Insulin is a hormone that regulates the blood levels, distribution to cells, and storage of glucose. Diabetes is a disease in which this regulation breaks down. Too much glucose remains in the blood, while the body cells are starving for energy.
Dogs can get one of two types of diabetes. Type 1 diabetes describes glucose regulation break down due to insufficient insulin production. Type 2 is known as insulin resistant diabetes, meaning there is plenty of insulin but the body cells do not respond to it. Dogs mostly suffer from Type 1.
The treatment, logically, consists of supplementing the deficient insulin. That is both straightforward and complicated. Firstly, it involves needles. Secondly, perfect regulation can be tricky. In a healthy dog, the insulin levels respond directly to the glucose levels and cells’ need for energy. But both of these things are highly variable.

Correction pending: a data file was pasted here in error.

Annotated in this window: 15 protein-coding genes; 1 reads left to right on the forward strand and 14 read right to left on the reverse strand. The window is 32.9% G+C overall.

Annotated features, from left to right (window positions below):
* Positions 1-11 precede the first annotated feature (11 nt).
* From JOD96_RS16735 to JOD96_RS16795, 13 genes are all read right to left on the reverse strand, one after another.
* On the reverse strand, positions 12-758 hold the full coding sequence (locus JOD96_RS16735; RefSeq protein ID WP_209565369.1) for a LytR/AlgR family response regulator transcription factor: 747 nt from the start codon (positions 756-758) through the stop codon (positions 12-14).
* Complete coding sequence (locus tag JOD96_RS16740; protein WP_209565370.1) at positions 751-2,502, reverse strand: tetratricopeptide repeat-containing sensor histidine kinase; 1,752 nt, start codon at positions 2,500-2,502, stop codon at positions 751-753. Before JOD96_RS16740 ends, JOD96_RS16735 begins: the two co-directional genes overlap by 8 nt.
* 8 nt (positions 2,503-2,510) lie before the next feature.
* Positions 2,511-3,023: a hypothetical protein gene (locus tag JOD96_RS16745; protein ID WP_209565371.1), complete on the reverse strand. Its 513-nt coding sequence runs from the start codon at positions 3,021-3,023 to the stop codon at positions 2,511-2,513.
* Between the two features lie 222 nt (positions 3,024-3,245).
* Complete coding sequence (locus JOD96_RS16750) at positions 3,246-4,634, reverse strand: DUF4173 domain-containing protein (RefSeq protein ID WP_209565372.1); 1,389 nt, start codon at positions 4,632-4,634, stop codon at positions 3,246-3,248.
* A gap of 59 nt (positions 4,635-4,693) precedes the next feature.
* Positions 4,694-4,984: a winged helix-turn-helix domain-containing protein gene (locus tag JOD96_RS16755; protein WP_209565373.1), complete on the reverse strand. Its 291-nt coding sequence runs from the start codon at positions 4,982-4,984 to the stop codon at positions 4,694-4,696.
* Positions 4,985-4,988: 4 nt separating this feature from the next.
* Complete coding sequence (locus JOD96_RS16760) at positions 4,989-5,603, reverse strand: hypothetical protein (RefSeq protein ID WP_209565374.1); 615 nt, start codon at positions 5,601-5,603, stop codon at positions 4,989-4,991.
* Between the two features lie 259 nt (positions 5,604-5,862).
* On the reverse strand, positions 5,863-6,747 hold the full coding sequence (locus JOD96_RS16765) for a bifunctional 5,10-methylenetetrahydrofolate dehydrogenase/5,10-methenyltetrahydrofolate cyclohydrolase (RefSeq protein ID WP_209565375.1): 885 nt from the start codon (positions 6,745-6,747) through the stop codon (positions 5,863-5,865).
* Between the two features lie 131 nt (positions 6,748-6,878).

What if there was a treatment option that would both eliminate the need for needles as well as restore the natural feedback regulating insulin levels?
Purdue University, in collaboration with the Indiana University School of Medicine, is working on a new way to implement the transplantation treatment.
It’s not a new idea, but this method is trying to address previous challenges. Islet transplantation was invasive and much of the transplanted islets were destroyed by the immune system. This time, they’re experimenting with injecting a mixture of islets and collagen under the skin, instead of liver.
In mice, this treatment seems to reverse Type 1 diabetes within 24 hours and maintains insulin independence for 90 days.
So that’s all pretty interesting and I am curious to see where it goes.